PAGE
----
The leader of the World Health Organization on Tuesday said that an international team of experts was not given access to all of the data they wanted surrounding their trip to Wuhan, China, to study the origin of the coronavirus.
“In my discussions with the team, they expressed the difficulties they encountered in accessing raw data,” WHO Director-General Tedros Adhanom Ghebreyesus said at a member states briefing. “I expect future collaborative studies to include more timely and comprehensive data sharing.”
Specifically, he said the team did not have full access to biological samples from September 2019 that could help them understand the earliest cases of COVID-19.
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WHO expert and lead investigator of the mission Peter Ben Embarek reiterated the issue during a press conference on Tuesday following the release of the study.
“We got access to quite a lot of data in many different areas, but, of course, there are areas where we had difficulties getting down to the raw data,” Embarek said, adding that China has restrictions and privacy laws restraining the sharing of private data to outsiders.
Still, he said that the team had a “very strong, good collaboration with our colleagues in China.”
The study detailed four possible routes of introduction of the virus to humans: transmission directly from an animal source, transmission from an infected intermediate animal host, spread through the trade of frozen products or introduction through a laboratory accident. The intermediate host theory is “likely to very likely” the pathway, according to the study, while the lab theory is an “extremely unlikely pathway.”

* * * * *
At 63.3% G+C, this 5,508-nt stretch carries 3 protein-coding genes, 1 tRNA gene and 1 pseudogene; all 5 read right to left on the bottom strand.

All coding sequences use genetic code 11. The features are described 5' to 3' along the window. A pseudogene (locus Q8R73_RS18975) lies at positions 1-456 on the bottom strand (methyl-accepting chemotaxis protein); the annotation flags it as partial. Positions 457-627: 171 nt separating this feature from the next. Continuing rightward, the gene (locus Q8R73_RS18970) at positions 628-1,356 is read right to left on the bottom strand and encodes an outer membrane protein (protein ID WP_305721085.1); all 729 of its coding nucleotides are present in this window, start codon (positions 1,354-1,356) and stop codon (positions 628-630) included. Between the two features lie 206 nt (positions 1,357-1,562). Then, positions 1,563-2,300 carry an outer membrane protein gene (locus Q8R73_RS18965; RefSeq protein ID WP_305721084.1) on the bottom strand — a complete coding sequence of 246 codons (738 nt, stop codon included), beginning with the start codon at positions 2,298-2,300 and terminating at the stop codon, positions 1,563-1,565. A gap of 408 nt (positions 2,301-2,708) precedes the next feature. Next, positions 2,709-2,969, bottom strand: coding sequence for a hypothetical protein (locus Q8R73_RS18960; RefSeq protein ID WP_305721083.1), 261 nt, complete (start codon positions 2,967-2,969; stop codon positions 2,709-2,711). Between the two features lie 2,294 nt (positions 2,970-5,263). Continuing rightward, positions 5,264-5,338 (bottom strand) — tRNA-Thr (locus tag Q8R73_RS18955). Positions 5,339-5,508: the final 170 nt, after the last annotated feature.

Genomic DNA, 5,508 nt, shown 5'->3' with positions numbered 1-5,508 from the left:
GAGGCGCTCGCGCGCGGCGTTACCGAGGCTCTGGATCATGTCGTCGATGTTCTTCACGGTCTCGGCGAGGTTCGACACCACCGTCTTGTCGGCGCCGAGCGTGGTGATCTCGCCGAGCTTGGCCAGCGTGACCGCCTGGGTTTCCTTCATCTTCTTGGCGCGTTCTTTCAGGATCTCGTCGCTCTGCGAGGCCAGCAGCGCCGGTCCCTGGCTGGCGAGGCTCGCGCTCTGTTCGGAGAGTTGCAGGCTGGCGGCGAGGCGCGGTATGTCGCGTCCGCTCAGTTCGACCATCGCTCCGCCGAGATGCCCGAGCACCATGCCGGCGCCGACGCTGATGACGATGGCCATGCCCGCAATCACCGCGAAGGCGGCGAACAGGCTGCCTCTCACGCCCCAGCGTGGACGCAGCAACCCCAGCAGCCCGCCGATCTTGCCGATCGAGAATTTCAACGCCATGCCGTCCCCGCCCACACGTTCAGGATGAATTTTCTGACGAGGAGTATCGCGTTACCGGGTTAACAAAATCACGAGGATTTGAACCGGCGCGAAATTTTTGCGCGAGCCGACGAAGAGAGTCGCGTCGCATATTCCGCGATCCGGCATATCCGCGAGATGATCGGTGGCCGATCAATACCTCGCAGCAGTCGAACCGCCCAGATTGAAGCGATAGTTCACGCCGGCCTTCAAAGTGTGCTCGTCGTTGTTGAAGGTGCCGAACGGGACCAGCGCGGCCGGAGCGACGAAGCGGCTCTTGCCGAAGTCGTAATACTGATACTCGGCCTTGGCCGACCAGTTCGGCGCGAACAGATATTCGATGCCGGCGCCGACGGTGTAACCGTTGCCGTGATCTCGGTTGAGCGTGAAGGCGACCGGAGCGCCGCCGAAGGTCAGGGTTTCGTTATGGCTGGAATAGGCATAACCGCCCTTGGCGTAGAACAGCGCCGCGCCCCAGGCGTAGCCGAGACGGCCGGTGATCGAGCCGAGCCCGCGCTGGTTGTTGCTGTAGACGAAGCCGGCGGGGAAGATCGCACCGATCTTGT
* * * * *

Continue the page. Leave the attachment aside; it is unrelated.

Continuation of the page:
But Tedros said that he did not believe the study explored the lab theory enough and added that all hypotheses “remain on the table.”
“Although the team has concluded that a laboratory leak is the least likely hypothesis, this requires further investigation, potentially with additional missions involving specialist experts, which I am ready to deploy,” he said.
Embarek acknowledged that the report did not focus on the lab theory.
“Since this was not the key or main focus of the studies, it did not receive the same depth of attention and work as the other hypotheses, but also because that was the assessment – that it was not where we could see strong indication that that was something we should look into,” he said. “And therefore, it was ranked as the least likely, so to speak, of the four possible pathways. Not saying that it was impossible, but not the one that we would start initially going deeper into and focusing our attention on.”